period of time, the family removed away from my district, and I lost sight of them for several years. They then returned again to the neighbourhood, and I recommenced visiting them. Mr. Bbecame seriously ill, the effect it is believed of his unhealthy occupation, so much dust, and dirt, and hair find their way down the throat. His lungs became affected. He suffered exceedingly mentally, and did not find infidelity capable of supporting his mind in affliction--this he owned.
“ The men of Grace have found,
Glory begun below;
But it is not so with the infidel. Affliction with him has no rainbow painted on the cloud ; it is, indeed, " a day of darkness and of gloominess.”
His sentiments underwent a great change, and whilst I was praying for him, he would frequently be affected even to tears, pressing my hand earnestly, and thanking me. He found a consolation in prayer that he never found in infidelity, and became
anxious to be visited frequently, sending for me if I was absent longer than usual. When in health, he would not even permit his children to attend a school where Scriptural instruction was imparted—now they were regularly sent. Mr. B. died in a very hopeful condition of mind. There is reason to believe a deep work was wrought in his soul-a work of dependence on Christ. Previous to his death, he exhorted his wife very solemnly to renounce infidelity, to attend Divine worship, and take care his children were instructed in the principles of the Christian religion, exacting from her a promise she would do so, which promise she bas faithfully kept.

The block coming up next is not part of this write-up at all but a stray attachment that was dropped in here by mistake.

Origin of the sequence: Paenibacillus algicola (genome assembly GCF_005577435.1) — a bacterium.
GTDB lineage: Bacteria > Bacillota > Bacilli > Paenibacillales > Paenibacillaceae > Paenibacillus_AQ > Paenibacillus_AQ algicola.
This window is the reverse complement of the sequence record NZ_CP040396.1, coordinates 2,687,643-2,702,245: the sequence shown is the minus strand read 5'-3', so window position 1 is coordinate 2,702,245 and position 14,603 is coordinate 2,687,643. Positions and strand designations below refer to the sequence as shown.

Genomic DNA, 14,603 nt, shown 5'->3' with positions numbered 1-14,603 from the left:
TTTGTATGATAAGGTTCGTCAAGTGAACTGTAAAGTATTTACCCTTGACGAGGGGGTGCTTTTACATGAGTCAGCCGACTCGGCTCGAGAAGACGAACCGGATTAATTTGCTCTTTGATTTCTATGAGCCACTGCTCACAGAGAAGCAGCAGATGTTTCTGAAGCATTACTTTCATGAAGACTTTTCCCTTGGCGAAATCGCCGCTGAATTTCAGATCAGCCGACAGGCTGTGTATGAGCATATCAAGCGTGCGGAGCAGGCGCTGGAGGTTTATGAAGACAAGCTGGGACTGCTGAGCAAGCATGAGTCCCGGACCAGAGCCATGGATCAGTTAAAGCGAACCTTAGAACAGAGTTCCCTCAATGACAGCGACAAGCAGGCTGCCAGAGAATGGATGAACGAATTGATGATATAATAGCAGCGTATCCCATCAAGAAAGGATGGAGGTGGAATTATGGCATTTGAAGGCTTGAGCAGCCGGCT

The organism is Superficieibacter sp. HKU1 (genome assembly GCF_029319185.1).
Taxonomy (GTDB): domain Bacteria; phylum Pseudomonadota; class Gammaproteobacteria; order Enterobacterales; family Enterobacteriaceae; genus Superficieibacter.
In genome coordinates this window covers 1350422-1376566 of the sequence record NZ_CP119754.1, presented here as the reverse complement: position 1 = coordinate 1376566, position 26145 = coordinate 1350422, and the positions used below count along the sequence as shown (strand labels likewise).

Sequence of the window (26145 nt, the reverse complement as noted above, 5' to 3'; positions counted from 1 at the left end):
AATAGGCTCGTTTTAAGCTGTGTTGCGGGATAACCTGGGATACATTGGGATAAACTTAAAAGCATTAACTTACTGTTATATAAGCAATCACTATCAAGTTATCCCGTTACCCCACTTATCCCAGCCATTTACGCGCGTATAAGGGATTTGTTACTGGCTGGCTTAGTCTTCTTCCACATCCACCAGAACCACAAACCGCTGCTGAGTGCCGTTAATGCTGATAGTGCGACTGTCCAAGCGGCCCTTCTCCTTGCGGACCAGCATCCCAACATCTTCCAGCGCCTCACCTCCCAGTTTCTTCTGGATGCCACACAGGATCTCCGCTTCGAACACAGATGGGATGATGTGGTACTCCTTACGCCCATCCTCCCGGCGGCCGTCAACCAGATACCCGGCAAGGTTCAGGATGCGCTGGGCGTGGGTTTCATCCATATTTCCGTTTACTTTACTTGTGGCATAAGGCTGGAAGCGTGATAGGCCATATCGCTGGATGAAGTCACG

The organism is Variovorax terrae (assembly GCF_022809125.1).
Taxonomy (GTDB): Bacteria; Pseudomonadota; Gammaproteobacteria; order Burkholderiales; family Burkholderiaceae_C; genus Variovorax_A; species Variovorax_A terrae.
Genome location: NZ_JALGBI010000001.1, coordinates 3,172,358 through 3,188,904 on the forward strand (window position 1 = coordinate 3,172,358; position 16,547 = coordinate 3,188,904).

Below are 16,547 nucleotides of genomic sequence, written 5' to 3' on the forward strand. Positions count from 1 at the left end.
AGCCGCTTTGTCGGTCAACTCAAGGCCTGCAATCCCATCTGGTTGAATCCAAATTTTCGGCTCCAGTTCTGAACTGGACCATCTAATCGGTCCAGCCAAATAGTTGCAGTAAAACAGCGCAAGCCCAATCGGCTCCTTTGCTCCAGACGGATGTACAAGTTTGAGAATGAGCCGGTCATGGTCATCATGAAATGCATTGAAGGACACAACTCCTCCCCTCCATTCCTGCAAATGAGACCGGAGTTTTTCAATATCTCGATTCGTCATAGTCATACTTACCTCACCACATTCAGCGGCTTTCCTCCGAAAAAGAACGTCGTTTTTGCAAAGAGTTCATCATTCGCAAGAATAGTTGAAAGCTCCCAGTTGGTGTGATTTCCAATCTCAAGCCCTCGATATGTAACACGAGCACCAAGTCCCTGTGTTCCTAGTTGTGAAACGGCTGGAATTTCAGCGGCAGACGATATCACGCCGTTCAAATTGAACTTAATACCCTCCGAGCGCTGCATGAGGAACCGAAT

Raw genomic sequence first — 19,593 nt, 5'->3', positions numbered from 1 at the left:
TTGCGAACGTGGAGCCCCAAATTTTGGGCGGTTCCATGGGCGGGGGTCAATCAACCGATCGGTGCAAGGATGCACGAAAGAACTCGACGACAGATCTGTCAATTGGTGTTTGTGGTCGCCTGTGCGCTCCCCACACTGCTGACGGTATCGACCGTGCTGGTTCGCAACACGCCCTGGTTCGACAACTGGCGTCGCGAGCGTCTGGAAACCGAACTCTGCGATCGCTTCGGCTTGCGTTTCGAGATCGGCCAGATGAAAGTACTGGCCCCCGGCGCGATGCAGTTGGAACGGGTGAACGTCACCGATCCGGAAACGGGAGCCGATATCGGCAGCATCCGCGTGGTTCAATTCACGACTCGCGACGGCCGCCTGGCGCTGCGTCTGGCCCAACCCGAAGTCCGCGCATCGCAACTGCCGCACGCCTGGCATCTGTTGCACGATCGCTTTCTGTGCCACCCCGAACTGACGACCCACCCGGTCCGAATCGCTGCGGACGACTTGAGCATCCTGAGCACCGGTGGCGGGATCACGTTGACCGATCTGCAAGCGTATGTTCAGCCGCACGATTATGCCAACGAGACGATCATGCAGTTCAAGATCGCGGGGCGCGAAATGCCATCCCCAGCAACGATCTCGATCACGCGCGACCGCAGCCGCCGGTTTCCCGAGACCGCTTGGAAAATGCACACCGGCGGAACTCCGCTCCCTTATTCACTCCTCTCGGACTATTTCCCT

It is well for the Christian instructor to be long-suffering and patient. There is a promise-“My speech shall distil as the dew.” We must await the process, and await in faith, believing that “God is able of stones to raise up children unto Abraham."
Reverting to another subject, in the early portion of this chapter, painful reference has been made to the infidelizing effects produced upon working people by godlessness on the part of employers.
I might readily multiply such painful details. Was the vast influence possessed by employers to further the Gospel properly exerted, most blessed results would follow.
Happily, we are not without proofs of this, in the Metropolis and in the world. Honourable instances of solicitude for the spiritual welfare of those employed are to be found. It would be pleasing to allude further to such cases, and to show what has been effected ; and
it is more than humiliating that such instances should constitute honourable exceptions to the rule, instead of being the rule itself, which is,the fact cannot be concealed, - anything but attention on the part of employers to the spiritual condition of those whose sinews and energies minister to their wealth.
In blessing Abraham, the Almighty said, in commendation, “All the nations of the earth shall be blessed in him; for I know him, that he will command his children and his household after him, and they shall keep the way of the Lord, to do justice and judgment; that the Lord may bring upon Abraham that which he hath spoken of him," Gen. xviii. 18, 19.
Happy nation, then, whose employers are imitators of faithful Abraham !--happy labourers who are in such a case !
“Ill fares the land, to hastening ills a prey,
Where wealth accumulates and men decay."